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The International Monetary Fund said Monday that Burma could be Asia’s next boom economy if the country sticks to its new path of political and economic reforms.
In its first-ever “Article IV” review of the economy, the IMF praised the initial moves to free up its currency in recent months and encouraged the government, politically isolated for a quarter-century, to stick to the path of reform.
“[Burma]’s new government faces a historic opportunity to jump-start development and lift living standards,” the Fund said in the milestone report.
“[Burma] could become the next economic frontier in Asia if, with appropriate reforms, it can turn its rich natural resources, young labor force, and proximity to some of the most dynamic economies, to its advantage.”
But the Fund cautioned the government, now starting to enjoy a gush of foreign investment as it opens up, to take each step carefully with a focus on maintaining economic stability.
“IMF economists believe that any rapid reforms on a large scale could make any potential mistakes very costly. Although planned reforms will take time to implement, prioritization is essential to deliver tangible benefits to the majority of the population,” it said in a note accompanying the review.
“We see certainly a strong reform momentum coming out of [Burma],” said Meral Karasulu, IMF mission chief for the country.
“Over the past two years, the progress is very tangible.”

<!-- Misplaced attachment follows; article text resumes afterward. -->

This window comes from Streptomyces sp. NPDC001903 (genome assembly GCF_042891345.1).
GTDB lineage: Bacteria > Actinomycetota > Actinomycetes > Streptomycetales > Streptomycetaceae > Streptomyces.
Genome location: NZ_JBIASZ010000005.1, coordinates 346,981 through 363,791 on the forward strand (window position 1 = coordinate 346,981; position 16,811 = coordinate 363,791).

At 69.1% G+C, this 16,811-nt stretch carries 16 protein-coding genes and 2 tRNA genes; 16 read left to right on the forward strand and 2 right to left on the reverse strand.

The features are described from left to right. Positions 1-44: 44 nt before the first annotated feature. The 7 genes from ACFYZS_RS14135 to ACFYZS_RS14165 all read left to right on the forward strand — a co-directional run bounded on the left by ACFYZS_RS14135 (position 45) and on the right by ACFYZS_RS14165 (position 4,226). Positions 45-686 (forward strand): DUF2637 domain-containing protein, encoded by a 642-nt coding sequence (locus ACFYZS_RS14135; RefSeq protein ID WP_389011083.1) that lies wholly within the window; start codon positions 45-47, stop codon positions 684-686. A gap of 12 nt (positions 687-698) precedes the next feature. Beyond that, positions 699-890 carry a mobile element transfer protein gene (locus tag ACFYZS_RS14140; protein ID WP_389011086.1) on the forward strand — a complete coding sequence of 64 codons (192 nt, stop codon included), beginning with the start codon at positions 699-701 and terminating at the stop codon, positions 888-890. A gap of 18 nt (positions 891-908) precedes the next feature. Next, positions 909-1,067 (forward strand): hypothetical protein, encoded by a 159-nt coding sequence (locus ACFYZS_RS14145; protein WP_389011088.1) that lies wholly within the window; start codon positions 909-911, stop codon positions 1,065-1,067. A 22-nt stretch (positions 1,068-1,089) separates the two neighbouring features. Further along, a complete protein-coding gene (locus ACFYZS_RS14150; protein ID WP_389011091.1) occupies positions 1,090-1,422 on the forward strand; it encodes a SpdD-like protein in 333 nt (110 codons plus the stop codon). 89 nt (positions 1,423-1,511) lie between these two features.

Karasulu said the Burmese government’s move to put the kyat currency on a managed float at the beginning of April was a key beginning.
For years the currency has been tightly controlled, with multiple rates used by the government and various markets, and has served as a deterrence to trade and investment in the country.
Now, says Karasulu, the government is committed to unifying the rates under a managed float by the time it hosts the Southeast Asian games at the end of 2013.
“There are still many informal market exchange rates,” Karasulu said.
But, she added, “I do not find it unrealistic” to aim for complete currency reform by the end of 2013.
“Others took… up to two years” as well.
Karasulu said the government has moved away from simply printing money to fund its deficits, which together with distorted exchange rates has fuelled extreme inflation in recent years.
The IMF has seen a “significant decline” in so-called deficit monetization, by “about half,” she said.
That has helped calm price rises: inflation that averaged nearly 33 percent in the fiscal year that ended in March 2008 was down to 8.2 percent in fiscal 2010-11, and 4.2 percent in the year just ended.
Karasulu said the government could easily further cut the practice by allowing the state banks and insurance companies to invest more of their reserves in state bonds. Currently both groups face tight restrictions on such purchases.
While the country still owes several billion dollars to bilateral and development lenders it defaulted on years ago, the IMF said the government’s finances are fairly stable and show promise in the macroeconomic environment.
The economy grew an estimated 5.5 percent last year and will pick up pace to about 6.0 percent in the current year, with inflation rising to 5.8 percent on average.
With a surge in foreign investment sparking a rise in imports, the country’s current account shortfall is expected to widen.
Even so, Burma’s reserves were $7.1 billion in September 2011, and “are expected to remain comfortable” this year.